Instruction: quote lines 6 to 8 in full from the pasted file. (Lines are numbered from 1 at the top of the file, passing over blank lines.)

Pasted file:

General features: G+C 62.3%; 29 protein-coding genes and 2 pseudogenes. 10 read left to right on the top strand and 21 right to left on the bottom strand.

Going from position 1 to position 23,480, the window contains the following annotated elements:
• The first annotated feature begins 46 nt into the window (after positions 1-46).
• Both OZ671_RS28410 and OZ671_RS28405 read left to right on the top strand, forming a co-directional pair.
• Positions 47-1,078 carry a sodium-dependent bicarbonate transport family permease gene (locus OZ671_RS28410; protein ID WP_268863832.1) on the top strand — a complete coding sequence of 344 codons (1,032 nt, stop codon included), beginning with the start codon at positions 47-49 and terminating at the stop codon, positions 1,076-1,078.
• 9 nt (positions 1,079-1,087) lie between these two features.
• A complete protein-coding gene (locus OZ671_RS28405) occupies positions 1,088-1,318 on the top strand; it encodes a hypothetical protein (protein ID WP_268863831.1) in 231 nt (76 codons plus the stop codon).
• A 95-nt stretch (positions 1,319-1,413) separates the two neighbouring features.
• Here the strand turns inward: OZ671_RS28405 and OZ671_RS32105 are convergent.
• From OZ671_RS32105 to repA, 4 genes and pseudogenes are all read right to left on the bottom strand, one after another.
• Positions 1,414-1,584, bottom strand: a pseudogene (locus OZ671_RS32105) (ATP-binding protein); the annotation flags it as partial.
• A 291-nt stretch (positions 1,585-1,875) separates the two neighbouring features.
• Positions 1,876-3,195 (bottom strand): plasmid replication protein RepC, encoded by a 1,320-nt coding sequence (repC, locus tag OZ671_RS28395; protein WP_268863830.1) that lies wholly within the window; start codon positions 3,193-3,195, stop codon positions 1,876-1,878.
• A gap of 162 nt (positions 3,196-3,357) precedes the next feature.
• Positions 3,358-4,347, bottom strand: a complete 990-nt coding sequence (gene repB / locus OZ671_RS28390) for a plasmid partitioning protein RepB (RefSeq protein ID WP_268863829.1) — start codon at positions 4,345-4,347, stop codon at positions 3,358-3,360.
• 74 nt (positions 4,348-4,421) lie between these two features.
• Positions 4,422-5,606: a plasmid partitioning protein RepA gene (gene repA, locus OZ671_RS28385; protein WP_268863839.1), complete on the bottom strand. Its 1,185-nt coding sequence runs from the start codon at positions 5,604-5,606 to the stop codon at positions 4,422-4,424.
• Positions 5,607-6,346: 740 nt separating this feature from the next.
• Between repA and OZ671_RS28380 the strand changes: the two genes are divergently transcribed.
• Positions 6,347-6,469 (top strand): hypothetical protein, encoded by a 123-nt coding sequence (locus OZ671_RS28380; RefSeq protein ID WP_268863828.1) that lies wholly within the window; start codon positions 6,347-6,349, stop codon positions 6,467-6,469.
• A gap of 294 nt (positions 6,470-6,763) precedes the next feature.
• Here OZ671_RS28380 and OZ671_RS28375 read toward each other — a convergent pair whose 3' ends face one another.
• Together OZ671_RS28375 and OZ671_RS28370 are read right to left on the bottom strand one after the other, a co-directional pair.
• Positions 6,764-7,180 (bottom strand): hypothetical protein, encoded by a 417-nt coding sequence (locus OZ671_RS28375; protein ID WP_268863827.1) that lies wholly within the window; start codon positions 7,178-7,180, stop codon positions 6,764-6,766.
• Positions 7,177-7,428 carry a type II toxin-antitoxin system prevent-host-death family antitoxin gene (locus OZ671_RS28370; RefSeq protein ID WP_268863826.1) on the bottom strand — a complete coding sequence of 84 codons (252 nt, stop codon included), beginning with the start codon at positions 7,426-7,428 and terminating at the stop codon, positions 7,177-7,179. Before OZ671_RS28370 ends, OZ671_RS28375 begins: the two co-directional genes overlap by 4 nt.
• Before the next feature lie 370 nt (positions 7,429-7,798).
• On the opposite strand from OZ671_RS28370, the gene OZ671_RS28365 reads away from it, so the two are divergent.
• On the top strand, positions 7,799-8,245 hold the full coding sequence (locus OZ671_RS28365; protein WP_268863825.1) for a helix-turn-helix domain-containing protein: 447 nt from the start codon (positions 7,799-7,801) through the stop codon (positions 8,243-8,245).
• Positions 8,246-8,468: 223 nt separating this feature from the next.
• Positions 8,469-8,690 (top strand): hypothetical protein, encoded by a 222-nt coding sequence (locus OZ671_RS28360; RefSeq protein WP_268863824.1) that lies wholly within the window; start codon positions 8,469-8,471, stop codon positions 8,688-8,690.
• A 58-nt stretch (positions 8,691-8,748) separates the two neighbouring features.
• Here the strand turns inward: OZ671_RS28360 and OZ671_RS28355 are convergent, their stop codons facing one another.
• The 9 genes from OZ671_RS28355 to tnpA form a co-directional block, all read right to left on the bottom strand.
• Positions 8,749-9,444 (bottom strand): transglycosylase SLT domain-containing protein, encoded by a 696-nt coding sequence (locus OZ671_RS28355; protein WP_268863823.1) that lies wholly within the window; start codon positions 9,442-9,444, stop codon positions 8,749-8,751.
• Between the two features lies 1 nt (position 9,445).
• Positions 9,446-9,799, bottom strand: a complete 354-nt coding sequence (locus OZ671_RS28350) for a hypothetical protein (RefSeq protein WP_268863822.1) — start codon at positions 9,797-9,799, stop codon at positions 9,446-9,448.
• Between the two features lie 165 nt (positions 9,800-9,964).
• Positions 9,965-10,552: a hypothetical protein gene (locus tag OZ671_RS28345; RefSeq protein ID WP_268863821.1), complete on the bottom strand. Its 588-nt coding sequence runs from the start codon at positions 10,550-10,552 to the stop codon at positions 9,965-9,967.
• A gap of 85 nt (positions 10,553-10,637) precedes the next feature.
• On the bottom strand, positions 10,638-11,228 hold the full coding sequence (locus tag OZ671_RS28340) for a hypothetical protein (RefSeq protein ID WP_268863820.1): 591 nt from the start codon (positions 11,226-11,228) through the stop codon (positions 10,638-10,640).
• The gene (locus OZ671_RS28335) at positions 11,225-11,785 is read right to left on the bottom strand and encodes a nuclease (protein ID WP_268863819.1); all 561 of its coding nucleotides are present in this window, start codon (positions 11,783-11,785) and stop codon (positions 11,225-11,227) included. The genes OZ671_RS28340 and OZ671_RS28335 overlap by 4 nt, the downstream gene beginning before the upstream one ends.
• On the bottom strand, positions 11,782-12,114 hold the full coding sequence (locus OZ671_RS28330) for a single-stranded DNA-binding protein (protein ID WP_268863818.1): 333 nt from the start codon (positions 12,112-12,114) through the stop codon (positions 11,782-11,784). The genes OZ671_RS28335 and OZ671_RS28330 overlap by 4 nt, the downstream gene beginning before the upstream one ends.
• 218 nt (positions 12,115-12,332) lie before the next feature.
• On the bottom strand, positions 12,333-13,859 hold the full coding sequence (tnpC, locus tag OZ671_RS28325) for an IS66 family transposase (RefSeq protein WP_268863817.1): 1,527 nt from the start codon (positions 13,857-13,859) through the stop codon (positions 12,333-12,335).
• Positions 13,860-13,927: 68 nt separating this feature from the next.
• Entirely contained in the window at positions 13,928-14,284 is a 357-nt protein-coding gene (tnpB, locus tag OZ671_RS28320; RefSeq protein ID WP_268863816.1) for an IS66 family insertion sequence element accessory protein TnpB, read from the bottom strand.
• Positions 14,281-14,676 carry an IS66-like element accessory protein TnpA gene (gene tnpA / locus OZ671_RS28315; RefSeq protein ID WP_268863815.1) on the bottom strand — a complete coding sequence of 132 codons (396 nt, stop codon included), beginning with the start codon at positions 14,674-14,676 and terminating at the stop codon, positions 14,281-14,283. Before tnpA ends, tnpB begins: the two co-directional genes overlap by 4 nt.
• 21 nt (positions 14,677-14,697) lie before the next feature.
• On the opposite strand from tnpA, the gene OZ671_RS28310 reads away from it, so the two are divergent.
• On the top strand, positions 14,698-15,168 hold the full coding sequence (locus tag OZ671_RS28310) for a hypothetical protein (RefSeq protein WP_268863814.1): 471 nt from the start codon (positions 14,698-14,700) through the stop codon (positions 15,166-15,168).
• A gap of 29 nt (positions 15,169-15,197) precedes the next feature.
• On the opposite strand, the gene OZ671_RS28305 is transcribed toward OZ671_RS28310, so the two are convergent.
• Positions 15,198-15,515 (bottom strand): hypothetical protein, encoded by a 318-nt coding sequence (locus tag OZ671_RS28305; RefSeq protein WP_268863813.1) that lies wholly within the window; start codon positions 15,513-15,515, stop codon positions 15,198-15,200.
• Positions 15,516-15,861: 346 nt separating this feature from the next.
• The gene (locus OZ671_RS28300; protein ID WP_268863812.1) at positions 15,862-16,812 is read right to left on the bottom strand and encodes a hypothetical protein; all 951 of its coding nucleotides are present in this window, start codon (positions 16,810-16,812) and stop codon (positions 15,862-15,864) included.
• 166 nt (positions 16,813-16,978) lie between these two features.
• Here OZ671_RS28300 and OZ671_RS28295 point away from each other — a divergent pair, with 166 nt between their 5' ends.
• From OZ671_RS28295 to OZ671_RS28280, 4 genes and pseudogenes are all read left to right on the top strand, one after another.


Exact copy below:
• 9 nt (positions 1,079-1,087) lie between these two features.
• A complete protein-coding gene (locus OZ671_RS28405) occupies positions 1,088-1,318 on the top strand; it encodes a hypothetical protein (protein ID WP_268863831.1) in 231 nt (76 codons plus the stop codon).
• A 95-nt stretch (positions 1,319-1,413) separates the two neighbouring features.